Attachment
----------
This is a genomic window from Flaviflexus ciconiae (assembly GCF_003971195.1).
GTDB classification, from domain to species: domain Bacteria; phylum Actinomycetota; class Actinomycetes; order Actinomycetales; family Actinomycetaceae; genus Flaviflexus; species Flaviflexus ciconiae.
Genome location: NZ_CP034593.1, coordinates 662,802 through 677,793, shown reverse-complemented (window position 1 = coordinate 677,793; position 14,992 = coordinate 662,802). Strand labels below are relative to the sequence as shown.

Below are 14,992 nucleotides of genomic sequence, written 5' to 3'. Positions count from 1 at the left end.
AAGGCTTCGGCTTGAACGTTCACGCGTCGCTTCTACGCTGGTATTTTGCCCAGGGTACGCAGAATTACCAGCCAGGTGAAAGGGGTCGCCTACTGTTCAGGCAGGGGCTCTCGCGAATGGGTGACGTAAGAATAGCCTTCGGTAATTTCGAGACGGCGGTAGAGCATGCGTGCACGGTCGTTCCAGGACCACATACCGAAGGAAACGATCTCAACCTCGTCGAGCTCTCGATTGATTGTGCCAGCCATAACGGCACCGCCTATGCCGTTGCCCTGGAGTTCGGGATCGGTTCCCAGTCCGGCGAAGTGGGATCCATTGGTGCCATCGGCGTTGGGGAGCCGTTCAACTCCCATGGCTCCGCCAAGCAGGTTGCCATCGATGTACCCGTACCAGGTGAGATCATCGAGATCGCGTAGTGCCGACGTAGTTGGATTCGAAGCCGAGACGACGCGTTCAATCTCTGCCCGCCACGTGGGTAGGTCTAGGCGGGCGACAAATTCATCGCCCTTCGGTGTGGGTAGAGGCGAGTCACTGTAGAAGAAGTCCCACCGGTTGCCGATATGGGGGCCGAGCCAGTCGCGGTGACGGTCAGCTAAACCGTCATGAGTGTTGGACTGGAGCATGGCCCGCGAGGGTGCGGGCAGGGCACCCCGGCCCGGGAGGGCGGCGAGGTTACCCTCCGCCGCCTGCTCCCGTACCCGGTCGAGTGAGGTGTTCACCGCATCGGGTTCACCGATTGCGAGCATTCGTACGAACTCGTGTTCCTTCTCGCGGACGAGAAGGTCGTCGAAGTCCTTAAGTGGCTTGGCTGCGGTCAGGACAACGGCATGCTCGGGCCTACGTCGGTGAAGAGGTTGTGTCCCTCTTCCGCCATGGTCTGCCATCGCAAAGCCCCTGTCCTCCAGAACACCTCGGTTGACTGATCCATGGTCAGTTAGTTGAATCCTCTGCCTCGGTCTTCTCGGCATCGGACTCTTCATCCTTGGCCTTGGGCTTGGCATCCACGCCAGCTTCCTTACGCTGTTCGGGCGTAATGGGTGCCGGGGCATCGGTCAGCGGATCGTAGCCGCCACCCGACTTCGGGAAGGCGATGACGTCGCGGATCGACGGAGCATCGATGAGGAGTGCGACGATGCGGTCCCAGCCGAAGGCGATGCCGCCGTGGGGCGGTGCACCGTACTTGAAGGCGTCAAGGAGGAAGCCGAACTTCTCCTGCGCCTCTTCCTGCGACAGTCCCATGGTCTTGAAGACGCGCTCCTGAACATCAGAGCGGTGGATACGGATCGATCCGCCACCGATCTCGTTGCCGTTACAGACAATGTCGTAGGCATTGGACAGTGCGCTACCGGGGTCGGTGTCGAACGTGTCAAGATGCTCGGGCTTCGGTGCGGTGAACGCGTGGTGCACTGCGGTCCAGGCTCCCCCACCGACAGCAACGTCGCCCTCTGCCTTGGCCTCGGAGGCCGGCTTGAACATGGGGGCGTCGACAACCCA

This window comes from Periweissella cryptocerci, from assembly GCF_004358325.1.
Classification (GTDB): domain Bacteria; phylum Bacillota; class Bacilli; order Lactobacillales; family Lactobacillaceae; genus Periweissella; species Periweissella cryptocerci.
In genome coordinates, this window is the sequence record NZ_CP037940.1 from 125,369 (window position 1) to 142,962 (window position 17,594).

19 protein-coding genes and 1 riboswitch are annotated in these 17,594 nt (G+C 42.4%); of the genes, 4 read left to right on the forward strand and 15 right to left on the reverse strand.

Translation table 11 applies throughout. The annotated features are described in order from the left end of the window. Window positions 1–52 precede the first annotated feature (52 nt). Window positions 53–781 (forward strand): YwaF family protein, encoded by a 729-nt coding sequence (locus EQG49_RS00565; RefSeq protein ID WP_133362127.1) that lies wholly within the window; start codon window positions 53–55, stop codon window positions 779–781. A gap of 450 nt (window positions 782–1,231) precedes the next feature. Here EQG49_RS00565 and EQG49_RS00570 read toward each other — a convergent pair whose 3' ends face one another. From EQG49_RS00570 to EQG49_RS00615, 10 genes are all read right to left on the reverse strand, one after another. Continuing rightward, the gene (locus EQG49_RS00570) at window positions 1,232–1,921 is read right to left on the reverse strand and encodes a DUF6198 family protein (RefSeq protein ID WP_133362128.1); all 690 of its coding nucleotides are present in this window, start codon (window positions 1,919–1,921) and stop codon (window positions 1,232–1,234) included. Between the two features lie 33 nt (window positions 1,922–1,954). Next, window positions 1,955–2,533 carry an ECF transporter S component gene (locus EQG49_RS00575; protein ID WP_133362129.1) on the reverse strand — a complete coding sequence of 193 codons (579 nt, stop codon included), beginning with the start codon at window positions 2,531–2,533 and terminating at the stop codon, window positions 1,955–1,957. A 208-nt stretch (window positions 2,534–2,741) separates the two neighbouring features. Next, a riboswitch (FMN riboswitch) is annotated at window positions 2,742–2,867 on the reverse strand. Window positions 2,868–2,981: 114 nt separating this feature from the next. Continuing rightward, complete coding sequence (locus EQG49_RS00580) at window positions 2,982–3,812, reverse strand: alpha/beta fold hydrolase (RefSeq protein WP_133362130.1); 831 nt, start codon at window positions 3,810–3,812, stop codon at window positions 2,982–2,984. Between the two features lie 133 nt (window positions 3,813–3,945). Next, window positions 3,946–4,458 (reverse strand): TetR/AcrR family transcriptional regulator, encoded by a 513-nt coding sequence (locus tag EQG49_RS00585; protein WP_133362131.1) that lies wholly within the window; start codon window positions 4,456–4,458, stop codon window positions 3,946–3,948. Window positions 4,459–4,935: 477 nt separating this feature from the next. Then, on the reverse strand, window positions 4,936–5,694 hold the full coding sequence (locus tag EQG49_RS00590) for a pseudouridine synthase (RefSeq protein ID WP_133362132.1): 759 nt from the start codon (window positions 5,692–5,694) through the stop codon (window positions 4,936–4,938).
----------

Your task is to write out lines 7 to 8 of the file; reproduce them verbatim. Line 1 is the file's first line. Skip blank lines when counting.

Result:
Classification (GTDB): domain Bacteria; phylum Bacillota; class Bacilli; order Lactobacillales; family Lactobacillaceae; genus Periweissella; species Periweissella cryptocerci.
In genome coordinates, this window is the sequence record NZ_CP037940.1 from 125,369 (window position 1) to 142,962 (window position 17,594).